The original selling price in Japanese yen is often included in the model number—for example TLS-100 = 100,000 Japanese yen. The higher priced Tokai Gibson replicas have nitrocellulose finishes and long tenon neck joints. Tokai guitars have been made in Japan, Korea and China. Korean production started around the mid-1990s. Tokai guitars made in Korea (MIK) are lower priced guitars, similar to the Korean Epiphone guitars. The MIK (Made in Korea) guitars can be differentiated by the truss rod cover. Japanese guitars have a two-screw truss rod cover whereas the Korean guitars have a three-screw truss rod cover (although some early Korean guitars also have two-screw truss rod covers). The MIK guitars usually have a different Nashville style bridge instead of the usual ABR-1 bridge. Furthermore, MIK Gibson replica guitars usually have a neck made from maple, and the body wood is usually made from either alder, agathis or nato.
Tokai uses a seven-digit serial number usually pressed into the back of the headstock for the Gibson model replicas. Love Rocks use the first digit of the serial number for the year, 10XXXXX=1981 and starting in 1989 Love Rocks use the first two digits for the year, 89XXXXX=1989. Reborn models use only the first digit for the year, 800XXXX = 1978.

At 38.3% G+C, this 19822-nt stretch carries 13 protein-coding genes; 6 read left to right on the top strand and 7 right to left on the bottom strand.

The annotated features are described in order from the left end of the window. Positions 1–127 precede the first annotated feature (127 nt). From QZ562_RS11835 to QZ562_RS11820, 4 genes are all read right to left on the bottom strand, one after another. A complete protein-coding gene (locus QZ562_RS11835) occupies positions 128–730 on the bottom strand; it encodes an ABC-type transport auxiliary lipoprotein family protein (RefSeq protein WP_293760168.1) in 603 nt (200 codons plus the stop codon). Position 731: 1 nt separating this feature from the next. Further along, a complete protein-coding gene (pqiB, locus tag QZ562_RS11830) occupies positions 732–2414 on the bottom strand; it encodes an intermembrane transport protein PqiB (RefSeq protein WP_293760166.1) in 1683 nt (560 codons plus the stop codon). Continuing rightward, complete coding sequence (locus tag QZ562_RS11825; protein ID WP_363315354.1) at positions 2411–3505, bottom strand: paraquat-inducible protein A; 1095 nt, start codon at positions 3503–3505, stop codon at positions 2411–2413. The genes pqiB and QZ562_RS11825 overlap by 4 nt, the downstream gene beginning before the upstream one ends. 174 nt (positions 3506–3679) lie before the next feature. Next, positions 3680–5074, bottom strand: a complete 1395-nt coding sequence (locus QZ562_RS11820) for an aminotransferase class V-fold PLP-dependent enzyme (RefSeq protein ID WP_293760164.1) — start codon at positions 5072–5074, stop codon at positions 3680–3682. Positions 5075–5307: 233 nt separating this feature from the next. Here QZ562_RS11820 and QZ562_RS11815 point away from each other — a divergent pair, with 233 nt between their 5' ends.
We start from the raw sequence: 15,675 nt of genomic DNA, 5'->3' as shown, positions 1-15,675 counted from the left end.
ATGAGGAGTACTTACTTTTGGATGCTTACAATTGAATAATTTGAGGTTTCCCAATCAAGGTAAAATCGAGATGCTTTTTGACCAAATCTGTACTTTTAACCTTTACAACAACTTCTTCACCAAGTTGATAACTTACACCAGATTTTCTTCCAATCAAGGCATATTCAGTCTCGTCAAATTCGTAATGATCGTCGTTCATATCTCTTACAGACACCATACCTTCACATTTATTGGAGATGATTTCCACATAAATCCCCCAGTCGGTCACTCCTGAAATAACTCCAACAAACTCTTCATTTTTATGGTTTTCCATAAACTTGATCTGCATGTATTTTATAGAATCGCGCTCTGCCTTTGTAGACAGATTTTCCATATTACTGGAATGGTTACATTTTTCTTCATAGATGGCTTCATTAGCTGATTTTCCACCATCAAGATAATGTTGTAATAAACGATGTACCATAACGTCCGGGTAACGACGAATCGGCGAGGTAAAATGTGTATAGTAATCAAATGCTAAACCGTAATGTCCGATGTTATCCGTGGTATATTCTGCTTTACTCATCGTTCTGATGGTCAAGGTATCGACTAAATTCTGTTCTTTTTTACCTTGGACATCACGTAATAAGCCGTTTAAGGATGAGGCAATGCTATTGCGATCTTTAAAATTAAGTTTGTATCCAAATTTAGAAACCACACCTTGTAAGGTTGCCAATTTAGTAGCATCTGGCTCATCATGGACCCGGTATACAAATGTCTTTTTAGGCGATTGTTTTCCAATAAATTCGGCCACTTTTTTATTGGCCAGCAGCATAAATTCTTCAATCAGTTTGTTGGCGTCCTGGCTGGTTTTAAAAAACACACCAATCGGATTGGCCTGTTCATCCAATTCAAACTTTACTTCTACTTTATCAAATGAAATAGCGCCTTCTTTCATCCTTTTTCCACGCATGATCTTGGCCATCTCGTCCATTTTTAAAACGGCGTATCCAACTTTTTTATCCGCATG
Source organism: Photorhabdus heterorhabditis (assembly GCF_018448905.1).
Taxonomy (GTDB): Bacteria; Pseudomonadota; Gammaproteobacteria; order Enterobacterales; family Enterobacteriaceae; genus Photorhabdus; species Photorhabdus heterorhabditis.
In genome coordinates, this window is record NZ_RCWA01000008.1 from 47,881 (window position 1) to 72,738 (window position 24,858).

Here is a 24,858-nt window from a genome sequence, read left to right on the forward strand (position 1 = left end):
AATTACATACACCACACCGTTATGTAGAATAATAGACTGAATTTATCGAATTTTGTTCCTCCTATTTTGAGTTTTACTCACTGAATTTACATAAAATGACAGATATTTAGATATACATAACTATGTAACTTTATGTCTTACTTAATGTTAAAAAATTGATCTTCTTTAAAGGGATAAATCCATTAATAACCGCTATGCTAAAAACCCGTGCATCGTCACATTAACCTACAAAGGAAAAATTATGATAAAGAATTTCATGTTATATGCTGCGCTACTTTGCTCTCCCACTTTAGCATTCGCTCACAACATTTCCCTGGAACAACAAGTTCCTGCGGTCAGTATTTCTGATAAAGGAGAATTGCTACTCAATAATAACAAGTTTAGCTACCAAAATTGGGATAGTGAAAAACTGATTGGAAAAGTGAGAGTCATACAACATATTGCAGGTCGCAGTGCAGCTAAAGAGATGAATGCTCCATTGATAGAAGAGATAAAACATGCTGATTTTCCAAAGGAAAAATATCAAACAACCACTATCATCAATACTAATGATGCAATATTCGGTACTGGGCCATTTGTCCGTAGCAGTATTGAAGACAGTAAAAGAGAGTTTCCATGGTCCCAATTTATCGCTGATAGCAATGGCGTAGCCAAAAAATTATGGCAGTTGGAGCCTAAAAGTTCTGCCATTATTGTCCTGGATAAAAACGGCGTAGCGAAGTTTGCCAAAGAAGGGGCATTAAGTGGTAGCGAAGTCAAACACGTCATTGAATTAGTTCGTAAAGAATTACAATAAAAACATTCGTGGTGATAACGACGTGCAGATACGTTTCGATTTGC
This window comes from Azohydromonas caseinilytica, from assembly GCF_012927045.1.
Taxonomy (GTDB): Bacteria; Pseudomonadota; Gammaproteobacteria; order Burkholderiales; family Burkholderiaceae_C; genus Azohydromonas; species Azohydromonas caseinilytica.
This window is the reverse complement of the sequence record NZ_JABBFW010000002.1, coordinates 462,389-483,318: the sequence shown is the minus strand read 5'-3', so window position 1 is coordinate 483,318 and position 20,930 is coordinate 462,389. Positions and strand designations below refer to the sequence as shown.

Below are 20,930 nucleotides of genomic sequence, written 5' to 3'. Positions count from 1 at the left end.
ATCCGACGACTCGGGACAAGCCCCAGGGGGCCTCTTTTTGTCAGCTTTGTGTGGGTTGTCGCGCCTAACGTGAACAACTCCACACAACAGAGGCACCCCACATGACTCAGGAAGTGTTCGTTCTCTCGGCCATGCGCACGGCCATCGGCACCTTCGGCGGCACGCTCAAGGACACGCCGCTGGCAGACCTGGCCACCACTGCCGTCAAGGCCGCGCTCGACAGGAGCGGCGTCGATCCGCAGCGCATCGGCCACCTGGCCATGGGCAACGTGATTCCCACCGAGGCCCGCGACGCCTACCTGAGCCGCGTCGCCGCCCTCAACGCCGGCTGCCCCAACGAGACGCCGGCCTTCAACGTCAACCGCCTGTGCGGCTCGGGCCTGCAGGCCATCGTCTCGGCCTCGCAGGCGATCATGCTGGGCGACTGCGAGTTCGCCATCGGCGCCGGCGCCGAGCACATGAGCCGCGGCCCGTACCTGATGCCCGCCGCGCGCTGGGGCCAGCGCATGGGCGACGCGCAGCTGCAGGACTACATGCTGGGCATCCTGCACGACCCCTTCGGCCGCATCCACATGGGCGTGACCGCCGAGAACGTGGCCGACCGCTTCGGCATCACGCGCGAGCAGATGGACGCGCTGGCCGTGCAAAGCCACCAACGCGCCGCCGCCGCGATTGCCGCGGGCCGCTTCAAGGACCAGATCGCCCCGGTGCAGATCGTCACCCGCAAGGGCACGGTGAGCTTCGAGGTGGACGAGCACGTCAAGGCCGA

There is a major exception to this in that some "Reborn Olds" (very rare) and "Love Rock" models have inked serial numbers on the reverse of the headstock (often referred to as "Inkies"). These guitars are, it is generally agreed, from 1980 (00xxxxx and 01xxxxx) and 1981 (11xxxxx) although there are those who would disagree with this.
It also appears that some of the original 1978 "Les Paul Reborns" have inkied serial numbers
Some MIK Love Rock models have no serial number and simply have "Made In Korea" inked on the back of the headstock. Sometimes the model number may be located under the bridge pickup. MIK Love Rock models identified in this manner include ALS48 and ALS50Q.
It's recent production Chinese. Have you played it? If you've played it and like it and the price doesn't bug you, get it, but it's not an investment-grade instrument. Older vintage MIJ Tokais may be investment instruments, but they're often a lot more expensive - and often worth every penny. (I paid $600 for my 1980 Tokai Tele, and I will never ever ever sell it because it's an amazing player)